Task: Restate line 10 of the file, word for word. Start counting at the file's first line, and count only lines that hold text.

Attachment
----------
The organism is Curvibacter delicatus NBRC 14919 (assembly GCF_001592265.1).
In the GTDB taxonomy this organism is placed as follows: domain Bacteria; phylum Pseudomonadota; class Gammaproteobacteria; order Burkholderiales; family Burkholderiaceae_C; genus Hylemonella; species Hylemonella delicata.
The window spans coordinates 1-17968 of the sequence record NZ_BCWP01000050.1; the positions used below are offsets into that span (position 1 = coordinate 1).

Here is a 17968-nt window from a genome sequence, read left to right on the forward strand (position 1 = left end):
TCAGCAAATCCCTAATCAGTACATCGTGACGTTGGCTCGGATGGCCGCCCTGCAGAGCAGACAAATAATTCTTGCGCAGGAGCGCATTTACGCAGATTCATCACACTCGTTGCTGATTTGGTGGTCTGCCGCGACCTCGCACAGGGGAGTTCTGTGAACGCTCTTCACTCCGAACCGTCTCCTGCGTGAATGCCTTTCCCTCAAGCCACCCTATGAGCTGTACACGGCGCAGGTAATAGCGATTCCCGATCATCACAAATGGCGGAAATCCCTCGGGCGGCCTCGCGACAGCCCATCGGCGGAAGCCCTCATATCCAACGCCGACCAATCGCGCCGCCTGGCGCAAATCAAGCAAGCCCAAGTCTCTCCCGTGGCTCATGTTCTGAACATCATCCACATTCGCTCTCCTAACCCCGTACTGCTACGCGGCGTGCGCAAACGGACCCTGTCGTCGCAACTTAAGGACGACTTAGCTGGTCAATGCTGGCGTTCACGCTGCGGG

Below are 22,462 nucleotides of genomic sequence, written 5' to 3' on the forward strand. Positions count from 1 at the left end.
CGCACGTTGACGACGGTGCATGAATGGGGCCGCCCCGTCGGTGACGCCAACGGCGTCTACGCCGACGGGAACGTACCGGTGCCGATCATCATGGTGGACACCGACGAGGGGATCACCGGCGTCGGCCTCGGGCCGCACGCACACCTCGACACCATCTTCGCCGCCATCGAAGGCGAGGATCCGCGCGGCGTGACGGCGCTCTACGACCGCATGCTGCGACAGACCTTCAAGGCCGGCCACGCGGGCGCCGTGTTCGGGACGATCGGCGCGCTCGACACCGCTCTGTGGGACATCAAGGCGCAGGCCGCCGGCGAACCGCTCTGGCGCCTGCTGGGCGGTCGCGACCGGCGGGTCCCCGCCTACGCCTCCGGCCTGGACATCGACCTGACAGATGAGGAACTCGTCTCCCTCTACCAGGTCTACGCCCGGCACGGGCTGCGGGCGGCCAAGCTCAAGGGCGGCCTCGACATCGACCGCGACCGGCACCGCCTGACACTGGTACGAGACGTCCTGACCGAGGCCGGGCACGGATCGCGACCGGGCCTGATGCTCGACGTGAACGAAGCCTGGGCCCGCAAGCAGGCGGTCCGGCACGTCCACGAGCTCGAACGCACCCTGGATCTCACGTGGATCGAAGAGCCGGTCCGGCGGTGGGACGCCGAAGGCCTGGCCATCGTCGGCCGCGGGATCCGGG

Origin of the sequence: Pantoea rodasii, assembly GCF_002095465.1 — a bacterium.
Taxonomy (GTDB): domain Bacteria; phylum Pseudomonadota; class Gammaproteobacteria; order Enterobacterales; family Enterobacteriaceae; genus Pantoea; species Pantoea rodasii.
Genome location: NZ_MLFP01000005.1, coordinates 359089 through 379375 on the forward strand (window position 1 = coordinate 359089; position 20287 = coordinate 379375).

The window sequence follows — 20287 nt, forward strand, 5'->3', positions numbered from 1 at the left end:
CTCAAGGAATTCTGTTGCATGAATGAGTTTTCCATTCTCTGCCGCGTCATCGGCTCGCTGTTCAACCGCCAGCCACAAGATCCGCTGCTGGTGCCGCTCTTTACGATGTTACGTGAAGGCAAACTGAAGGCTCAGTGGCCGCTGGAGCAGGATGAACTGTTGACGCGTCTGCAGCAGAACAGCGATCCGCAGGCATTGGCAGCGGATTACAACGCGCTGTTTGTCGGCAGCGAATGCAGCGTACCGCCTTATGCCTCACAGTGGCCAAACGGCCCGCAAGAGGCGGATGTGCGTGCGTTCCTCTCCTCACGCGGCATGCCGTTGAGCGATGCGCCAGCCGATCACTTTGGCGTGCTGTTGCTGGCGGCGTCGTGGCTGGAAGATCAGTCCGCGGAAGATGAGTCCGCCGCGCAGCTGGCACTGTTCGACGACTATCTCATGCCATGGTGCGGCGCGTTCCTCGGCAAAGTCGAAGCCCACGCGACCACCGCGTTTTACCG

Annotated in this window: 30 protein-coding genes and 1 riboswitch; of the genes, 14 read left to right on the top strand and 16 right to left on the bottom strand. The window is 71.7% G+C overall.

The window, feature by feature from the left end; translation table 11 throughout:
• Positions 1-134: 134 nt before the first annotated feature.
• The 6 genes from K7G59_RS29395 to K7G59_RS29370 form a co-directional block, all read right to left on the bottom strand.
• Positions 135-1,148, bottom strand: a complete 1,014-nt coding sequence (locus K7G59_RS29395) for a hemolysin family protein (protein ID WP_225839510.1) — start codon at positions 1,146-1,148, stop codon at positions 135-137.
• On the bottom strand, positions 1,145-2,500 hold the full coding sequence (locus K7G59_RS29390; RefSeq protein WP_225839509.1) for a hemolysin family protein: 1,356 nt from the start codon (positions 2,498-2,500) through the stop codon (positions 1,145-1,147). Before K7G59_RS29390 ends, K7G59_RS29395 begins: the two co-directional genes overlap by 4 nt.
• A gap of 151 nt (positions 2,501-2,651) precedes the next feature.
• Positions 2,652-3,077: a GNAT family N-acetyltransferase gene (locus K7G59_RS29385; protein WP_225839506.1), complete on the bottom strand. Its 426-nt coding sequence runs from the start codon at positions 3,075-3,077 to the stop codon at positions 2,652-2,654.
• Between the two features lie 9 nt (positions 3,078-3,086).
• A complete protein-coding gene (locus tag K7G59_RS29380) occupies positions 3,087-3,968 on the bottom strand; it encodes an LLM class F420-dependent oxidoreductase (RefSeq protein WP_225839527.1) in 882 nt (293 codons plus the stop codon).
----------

Genome location: NZ_MLFP01000005.1, coordinates 359089 through 379375 on the forward strand (window position 1 = coordinate 359089; position 20287 = coordinate 379375).